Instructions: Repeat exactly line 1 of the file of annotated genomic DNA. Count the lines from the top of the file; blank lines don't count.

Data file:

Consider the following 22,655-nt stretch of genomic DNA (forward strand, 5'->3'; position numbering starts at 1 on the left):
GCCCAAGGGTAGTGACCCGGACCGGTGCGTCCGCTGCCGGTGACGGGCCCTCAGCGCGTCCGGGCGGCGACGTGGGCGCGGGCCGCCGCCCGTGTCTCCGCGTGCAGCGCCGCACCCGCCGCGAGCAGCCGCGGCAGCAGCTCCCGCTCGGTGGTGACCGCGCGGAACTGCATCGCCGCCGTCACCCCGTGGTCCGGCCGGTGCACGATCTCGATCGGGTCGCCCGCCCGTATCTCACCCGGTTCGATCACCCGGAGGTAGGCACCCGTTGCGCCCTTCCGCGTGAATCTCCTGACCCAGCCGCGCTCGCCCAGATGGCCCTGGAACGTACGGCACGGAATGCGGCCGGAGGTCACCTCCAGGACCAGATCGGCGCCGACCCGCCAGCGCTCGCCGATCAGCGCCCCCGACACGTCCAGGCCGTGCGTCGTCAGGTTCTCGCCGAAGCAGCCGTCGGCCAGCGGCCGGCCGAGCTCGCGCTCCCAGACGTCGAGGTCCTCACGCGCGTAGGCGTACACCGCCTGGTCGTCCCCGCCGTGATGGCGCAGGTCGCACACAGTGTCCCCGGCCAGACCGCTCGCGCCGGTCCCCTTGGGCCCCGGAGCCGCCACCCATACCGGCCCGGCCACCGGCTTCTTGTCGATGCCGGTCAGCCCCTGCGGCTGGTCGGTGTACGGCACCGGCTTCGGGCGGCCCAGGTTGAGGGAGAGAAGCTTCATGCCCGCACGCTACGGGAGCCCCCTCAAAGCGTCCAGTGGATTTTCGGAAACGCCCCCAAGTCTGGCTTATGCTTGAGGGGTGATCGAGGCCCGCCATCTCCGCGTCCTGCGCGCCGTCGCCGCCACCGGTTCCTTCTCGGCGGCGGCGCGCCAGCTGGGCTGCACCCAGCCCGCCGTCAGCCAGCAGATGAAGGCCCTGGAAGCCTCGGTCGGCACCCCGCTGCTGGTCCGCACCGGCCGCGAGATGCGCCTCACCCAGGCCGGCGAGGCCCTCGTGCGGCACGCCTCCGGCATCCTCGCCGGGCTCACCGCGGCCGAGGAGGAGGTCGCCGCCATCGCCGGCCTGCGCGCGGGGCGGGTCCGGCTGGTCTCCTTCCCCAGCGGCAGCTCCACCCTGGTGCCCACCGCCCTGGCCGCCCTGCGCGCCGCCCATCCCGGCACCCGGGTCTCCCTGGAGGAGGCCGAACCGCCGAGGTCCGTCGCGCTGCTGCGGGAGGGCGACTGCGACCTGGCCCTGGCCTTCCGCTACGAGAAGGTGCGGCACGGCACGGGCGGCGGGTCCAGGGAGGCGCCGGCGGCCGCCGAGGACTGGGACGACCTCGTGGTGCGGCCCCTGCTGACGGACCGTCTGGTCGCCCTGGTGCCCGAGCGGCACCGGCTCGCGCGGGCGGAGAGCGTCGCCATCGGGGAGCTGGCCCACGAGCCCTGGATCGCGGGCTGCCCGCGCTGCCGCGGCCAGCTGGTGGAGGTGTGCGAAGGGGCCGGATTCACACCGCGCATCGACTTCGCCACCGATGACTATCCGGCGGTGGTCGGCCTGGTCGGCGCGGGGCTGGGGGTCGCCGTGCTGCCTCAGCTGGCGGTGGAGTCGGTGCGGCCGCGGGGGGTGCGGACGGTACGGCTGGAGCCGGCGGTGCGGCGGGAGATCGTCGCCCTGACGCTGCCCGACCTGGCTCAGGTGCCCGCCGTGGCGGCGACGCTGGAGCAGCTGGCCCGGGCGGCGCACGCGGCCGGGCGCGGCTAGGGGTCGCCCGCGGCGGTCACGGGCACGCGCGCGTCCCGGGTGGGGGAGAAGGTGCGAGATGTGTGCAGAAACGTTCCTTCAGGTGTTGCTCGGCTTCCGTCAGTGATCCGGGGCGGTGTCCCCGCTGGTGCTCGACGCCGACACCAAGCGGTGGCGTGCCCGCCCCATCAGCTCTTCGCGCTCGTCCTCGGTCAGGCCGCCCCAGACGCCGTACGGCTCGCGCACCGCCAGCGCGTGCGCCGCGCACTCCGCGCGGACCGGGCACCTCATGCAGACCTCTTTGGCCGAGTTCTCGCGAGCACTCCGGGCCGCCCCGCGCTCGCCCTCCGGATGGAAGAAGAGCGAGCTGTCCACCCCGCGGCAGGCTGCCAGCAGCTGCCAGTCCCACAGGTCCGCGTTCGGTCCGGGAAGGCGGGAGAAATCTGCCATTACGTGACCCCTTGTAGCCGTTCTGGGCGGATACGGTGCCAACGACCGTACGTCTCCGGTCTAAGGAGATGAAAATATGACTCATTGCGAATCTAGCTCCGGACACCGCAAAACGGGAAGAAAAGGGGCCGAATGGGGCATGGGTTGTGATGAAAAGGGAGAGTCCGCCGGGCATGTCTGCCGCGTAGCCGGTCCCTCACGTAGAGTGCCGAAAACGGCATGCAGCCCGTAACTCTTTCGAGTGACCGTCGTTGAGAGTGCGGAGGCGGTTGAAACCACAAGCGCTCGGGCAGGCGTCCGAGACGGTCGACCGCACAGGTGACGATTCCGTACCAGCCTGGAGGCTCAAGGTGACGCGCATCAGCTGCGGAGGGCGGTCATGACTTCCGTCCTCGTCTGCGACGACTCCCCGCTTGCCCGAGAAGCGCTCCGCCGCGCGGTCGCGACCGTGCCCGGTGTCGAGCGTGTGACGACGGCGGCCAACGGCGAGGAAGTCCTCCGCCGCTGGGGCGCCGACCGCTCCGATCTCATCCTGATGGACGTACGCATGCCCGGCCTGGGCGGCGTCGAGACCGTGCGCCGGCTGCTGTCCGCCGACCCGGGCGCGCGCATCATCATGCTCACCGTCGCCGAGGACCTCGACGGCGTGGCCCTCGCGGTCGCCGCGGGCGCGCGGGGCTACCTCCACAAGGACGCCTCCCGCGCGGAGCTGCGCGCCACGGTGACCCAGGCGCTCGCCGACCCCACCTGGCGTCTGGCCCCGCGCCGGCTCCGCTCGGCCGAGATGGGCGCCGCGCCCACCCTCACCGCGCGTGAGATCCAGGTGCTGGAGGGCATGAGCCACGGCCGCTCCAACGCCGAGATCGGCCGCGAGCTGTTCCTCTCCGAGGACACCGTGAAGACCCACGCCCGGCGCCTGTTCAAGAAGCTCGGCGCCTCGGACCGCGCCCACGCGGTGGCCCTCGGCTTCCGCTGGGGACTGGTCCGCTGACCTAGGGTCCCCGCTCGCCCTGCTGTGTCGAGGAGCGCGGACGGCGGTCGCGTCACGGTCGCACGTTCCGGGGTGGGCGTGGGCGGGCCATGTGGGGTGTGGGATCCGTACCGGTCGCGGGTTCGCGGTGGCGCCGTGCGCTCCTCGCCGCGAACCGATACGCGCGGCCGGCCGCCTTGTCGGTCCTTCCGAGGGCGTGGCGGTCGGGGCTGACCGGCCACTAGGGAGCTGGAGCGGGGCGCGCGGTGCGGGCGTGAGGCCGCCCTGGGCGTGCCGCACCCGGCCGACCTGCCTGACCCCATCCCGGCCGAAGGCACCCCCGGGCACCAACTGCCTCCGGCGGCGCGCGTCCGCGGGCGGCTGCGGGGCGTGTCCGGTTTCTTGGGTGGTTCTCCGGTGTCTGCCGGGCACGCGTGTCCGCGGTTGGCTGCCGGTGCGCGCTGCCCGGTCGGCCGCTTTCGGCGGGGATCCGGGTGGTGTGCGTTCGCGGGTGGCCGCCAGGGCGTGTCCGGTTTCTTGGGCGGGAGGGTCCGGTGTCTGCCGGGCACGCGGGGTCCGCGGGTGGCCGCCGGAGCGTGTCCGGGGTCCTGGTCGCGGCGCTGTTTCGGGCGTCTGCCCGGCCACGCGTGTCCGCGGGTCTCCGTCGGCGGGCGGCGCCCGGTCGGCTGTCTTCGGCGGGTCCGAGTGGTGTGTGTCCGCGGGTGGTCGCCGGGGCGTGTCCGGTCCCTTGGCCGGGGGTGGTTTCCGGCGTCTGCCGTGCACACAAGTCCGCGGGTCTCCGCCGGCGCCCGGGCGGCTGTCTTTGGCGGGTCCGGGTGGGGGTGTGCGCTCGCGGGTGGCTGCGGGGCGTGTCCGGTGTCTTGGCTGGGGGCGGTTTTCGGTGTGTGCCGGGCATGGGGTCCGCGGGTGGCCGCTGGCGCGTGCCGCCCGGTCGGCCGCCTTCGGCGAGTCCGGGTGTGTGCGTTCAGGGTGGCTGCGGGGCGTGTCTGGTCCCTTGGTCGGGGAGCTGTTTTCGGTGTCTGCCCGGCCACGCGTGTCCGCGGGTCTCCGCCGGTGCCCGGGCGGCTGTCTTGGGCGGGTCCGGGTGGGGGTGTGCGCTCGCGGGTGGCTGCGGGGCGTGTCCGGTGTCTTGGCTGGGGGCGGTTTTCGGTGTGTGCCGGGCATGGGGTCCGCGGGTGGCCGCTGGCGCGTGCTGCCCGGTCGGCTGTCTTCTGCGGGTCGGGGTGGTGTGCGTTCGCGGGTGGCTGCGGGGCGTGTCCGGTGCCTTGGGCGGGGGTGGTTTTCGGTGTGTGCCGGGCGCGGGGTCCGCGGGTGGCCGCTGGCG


Consider the following 22,655-nt stretch of genomic DNA (forward strand, 5'->3'; position numbering starts at 1 on the left):